Inside Story
Indian strikes: Livelihoods or politics?
As millions demand better pay and working conditions, we ask what the real motives are behind the paralysing strikes.
Last Modified: 29 Feb 2012 07:51

"There are billionaires in India. Their numbers are increasing, at the same time the number of people below the poverty line is also increasing .… There is no excuse for non-payment of a minimum wage. The government is supporting the corporations, and it wants foreign direct investment with a union-free environment."

- Mahar Devan, All-India Trade Union Congress deputy general-secretary

Ground to a halt. Hundreds of millions of people go on strike in India.

Eleven major trade unions have gone head-to-head with the government, calling an all-out strike which has paralysed large parts of the country.

The 24-hour action has brought transport to a halt, and forced banks, businesses and factories to close.

The unions are demanding better pay and conditions.

This is the latest test for a government badly shaken by a series of scandals and protests.

More than 200 million people are estimated to be taking part in the strike across the country.

"The people who are on strike are doing it for very different motives. The centre-right party, the BJP, is trying to undermine the capacity of this coalition government to rule. Then there are the union leaders who are facing a declining membership. Thirdly there are the left-front parties who are also trying to pressure the government."

- Lawrence Saez, South Asian Politics professor, SOAS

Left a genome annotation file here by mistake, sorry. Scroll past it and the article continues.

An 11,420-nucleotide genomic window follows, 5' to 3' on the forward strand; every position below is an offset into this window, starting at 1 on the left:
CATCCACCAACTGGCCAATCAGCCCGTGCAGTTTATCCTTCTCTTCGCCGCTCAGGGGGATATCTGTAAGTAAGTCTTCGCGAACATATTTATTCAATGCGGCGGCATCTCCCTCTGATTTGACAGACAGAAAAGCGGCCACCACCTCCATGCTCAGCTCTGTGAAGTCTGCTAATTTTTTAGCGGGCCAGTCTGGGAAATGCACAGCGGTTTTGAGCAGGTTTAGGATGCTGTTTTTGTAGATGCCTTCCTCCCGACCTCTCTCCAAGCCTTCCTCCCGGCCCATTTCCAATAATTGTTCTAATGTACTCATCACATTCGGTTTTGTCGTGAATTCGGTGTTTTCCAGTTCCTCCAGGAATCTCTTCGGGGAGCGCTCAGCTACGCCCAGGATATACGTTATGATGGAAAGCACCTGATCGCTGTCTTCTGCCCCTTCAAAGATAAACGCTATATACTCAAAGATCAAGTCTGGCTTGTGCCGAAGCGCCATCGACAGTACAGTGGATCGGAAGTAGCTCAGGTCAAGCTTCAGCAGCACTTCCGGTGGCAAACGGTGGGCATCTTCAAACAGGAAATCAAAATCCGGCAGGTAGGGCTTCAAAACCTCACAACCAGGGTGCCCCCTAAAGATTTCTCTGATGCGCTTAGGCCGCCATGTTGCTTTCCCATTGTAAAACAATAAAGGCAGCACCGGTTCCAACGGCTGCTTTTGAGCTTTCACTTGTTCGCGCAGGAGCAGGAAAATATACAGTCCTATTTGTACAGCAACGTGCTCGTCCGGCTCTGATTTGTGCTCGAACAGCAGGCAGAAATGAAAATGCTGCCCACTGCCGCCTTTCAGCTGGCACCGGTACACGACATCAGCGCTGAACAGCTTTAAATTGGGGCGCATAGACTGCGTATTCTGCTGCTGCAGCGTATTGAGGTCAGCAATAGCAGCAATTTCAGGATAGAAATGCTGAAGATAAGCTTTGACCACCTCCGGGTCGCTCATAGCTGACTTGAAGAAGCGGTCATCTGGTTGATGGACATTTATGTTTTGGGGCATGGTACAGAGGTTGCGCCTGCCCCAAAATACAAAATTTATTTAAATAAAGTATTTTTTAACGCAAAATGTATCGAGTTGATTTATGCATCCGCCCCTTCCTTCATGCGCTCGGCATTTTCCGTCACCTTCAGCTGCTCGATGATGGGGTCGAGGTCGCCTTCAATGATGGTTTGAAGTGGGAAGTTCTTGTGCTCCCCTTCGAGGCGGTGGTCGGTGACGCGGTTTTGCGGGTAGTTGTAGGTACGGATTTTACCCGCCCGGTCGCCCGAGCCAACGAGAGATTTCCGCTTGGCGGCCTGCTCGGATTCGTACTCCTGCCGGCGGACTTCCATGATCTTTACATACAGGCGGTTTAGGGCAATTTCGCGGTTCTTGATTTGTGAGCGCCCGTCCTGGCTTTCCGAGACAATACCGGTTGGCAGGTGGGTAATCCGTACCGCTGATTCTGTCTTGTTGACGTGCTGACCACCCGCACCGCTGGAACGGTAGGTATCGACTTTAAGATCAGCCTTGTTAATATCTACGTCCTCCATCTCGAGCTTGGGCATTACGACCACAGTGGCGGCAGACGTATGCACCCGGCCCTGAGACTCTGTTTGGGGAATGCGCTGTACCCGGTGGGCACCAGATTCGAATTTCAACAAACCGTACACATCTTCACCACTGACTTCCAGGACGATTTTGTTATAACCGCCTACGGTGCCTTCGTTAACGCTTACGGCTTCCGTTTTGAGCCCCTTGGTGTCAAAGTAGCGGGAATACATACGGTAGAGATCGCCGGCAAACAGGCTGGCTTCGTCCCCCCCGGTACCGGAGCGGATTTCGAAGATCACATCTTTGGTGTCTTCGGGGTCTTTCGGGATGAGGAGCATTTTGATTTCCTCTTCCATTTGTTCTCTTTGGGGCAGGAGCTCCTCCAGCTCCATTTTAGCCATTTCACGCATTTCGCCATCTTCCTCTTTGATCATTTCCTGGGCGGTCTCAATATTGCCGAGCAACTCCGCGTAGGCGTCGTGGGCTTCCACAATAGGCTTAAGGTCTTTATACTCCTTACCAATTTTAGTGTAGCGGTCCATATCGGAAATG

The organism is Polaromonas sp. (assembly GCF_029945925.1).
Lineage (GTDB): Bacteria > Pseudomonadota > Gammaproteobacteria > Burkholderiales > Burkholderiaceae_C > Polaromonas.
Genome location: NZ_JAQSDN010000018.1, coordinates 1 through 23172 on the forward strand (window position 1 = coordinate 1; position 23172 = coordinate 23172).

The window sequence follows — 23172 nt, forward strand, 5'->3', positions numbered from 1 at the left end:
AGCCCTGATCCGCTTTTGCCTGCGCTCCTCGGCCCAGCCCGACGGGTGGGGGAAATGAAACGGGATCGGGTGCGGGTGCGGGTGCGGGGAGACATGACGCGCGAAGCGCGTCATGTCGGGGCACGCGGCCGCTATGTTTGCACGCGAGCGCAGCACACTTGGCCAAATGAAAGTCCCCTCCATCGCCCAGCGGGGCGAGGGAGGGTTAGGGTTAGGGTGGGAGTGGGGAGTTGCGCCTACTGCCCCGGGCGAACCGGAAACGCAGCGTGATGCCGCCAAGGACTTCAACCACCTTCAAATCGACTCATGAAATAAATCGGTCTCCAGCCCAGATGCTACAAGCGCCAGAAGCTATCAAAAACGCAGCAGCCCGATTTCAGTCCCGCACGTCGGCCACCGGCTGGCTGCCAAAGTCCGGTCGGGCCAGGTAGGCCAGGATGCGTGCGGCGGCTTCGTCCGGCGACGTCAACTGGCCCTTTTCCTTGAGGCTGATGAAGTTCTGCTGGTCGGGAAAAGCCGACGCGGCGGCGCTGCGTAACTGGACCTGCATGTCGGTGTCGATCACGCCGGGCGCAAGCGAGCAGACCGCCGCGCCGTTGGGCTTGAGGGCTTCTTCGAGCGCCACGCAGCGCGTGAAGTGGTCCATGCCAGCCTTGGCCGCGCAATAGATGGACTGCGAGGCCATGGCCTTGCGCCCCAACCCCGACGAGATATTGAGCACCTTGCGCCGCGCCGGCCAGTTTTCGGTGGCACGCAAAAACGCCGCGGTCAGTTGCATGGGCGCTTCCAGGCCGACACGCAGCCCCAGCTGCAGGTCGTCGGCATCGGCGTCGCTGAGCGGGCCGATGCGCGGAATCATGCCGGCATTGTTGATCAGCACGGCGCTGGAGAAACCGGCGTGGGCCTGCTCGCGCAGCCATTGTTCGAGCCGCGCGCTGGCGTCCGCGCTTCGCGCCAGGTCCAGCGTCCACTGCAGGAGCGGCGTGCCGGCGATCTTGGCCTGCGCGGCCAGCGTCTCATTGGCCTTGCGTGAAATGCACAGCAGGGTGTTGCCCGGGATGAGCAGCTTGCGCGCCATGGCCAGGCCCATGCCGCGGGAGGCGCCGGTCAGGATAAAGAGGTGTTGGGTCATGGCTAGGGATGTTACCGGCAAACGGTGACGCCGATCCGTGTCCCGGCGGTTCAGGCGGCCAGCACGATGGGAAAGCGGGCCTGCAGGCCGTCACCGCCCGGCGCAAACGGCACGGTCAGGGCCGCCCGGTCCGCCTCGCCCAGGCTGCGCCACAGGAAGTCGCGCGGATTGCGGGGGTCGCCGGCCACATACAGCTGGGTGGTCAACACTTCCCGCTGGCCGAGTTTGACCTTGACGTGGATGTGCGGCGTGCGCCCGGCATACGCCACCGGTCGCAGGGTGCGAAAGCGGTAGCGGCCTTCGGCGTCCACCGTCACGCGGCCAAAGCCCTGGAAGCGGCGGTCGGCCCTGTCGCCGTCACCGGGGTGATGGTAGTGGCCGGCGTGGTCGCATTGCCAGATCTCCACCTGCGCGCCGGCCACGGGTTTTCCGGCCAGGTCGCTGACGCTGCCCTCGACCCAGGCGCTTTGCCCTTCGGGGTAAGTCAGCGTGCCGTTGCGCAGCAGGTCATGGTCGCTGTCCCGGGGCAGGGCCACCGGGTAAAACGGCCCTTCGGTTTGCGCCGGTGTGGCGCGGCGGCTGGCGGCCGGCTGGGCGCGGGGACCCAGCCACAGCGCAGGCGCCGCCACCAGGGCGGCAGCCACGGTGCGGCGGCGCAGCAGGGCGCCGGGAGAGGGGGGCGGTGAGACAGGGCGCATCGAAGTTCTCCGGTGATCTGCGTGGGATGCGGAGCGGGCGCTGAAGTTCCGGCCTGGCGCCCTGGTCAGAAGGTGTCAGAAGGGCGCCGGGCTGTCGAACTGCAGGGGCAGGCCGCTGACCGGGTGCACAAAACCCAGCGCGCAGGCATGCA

The action is backed by 11 main recognised trade unions, and joined by another 5,000 unaffiliated unions.

But the action comes at a bad time for India's economy, which is growing at its slowest rate in three years - seven per cent in the fiscal year ending in March. That is down on earlier predictions of nine per cent.

And although inflation did drop recently from 9.1 per cent to 7.5 per cent, it remains high.

The government has a budget deficit of $45bn, which it is trying to reduce by selling assets.

What will this show of force achieve? And how will the already struggling government react?

Guests joining presenter Shiulie Ghosh on Inside Story are: Shailendra Kumar Pande, the general-secretary of the Delhi Union of Journalists; Mahar Devan, the deputy general-secretary of the All-India Trade Union Congress; and Lawrence Saez, a professor of South Asian Politics at the School of Oriental and African Studies (SOAS).

"This has been an unprecedented strike. For the first time there was a unison of many factors and forces. In totality there should have been negotiations with the government and employees much earlier. There has to be a desire to talk, not just a decision to talk."

Shailendra Kumar Pande, the general-secretary of the Delhi Union of Journalists

The unions' key demands:

An enforcement of basic labour laws and to stop the violation of workers' rights; a new national minimum wage; a universal social security fund for unorganised (non-unionised) workers; permanent jobs for 50 million contract labourers; an end to selling off profitable public sector companies; and more government efforts to rein in the rising cost of living.

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